May 1, 2017
May Day, May Day, May Day
Here it is May Day already and according to who you are, May Day means different things. No surprise – I have my own idea on what May Day means to me.
My favorite May Day is the traditional holiday, the pagan practice of women dancing around the May Pole to celebrate Spring and the springing forth of life. There are many watered down versions of what it all means – in order to fit whatever religious orthodoxy prevails, but I prefer the old pagan idea.
In this version the May Pole is a giant phallus, the source of all new life, and dancing around it is a celebration of manhood. I can just imagine how it got started. Somebody in the village said it’s spring time – the flowers are in bloom, the grass is sprouting up out of the mud – we should celebrate. And the men all said, we should celebrate new life, and what’s the source of all new life? We are.
So everybody in the village, erected a giant pole and tied colorful ribbons to it, and celebrated men and manhood. Yes, I know that after the manly work is done, women have to finish up the chore over the next nine months, but hey, it’s the men that made it all possible.
My second favorite May Day is what pilots or ship captains say when their plane or ship is getting ready to go down. “May Day, May Day, May Day,” they say into the radio. Always three times, so there’s no mistake, even if there is a lot of static. It comes from the French word “m’aider.” It’s a trimmed-down version of the French phrase, “venez m’aider,” which means come over and help me, according to my friends at Wikipedia.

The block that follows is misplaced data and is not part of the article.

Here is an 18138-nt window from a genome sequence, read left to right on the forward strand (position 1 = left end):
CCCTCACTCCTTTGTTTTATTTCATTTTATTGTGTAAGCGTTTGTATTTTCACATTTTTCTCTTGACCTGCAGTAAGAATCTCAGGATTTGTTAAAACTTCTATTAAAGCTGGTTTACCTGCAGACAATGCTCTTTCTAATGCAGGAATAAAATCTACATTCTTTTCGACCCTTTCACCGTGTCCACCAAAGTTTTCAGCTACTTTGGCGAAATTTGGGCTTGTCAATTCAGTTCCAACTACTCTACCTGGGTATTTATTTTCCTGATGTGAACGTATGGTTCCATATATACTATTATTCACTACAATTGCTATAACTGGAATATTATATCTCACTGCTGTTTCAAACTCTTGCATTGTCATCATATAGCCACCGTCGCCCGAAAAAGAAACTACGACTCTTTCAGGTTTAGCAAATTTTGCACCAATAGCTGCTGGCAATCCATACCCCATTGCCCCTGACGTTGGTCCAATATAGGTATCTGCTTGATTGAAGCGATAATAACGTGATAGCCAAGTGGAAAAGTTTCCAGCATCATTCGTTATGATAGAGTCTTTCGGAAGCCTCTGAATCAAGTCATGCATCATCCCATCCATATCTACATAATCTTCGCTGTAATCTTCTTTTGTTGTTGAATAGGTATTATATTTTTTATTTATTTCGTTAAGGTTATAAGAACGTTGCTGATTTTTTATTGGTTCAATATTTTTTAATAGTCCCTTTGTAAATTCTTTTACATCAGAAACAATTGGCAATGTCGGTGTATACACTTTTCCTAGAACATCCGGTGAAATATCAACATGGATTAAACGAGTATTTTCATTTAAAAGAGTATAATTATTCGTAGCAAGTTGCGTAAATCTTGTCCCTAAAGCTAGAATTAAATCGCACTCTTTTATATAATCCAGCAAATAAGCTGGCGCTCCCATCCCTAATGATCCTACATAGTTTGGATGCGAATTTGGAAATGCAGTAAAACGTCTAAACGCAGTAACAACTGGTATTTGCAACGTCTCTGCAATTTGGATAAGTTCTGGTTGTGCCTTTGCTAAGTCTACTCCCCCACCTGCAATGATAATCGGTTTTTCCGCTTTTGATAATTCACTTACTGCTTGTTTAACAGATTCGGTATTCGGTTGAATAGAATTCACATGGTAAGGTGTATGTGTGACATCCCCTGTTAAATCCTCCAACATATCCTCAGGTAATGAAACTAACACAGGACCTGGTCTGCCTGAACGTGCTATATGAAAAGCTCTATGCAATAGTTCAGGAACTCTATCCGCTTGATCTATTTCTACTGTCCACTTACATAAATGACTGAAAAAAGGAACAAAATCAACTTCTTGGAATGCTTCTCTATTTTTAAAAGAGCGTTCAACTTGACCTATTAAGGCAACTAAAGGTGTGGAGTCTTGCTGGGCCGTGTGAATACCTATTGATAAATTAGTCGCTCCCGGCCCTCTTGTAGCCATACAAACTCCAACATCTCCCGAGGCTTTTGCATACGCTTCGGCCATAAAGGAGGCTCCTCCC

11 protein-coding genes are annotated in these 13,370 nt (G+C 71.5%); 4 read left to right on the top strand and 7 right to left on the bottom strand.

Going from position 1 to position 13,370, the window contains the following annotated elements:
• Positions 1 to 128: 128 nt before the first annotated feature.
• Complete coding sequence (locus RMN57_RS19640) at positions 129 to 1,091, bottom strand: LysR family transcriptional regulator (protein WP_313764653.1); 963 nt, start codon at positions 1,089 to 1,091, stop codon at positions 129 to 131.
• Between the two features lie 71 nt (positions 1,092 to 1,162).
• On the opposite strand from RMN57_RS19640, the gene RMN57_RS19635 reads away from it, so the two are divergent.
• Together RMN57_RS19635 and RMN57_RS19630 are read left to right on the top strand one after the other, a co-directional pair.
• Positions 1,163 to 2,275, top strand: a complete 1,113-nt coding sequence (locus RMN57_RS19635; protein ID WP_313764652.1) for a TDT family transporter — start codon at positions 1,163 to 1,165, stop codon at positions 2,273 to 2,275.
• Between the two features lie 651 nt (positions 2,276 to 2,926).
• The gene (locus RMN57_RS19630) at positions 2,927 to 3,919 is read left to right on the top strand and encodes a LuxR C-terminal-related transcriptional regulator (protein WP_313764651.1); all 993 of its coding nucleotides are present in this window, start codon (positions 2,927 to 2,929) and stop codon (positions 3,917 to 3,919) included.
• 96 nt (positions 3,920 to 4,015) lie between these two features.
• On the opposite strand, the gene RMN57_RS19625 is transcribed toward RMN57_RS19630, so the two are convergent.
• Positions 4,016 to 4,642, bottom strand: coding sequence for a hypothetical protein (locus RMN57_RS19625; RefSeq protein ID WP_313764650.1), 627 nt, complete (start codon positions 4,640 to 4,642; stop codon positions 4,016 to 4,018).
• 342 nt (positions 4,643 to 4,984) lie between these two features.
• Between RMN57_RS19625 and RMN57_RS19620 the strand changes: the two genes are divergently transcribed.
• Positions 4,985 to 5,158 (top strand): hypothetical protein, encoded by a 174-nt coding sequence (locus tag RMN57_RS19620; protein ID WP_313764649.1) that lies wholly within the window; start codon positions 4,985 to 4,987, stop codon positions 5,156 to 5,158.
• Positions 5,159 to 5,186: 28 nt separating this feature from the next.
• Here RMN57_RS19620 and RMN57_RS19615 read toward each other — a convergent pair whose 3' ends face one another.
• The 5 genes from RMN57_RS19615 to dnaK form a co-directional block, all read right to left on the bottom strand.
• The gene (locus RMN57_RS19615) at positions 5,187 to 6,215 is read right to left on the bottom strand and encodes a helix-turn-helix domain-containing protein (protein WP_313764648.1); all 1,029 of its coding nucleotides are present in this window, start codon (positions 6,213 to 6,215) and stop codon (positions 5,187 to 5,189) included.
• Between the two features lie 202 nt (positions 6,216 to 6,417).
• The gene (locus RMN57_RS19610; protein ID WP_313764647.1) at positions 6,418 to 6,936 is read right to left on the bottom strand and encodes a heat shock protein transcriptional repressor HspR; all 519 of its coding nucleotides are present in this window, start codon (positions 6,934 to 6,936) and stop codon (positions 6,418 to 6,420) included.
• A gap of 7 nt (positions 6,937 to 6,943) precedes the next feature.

The reason it’s my second favorite May Day, is that when somebody says it into the radio, it means the movie is about to start getting exciting. People are in trouble and now we’re going to see how they get out of it.
My least favorite May Day is the one often ends up involving marches and protests. What can I say? I’m sick of marches and protests. It was started by a bunch of communists, socialists, and anarchists and is also known as International Workers Day. It’s not that I am anti-labor; I definitely am not. I respect work, whether it’s done in an office, a factory, or on a construction site.
Work is something to be celebrated. Marching through the streets complaining about how the world is not fair just seems tiresome. It’s true. The world is not fair. But marching around complaining about it doesn’t do much to change that.
Especially when the alternative is pretty girls dancing around a May pole.
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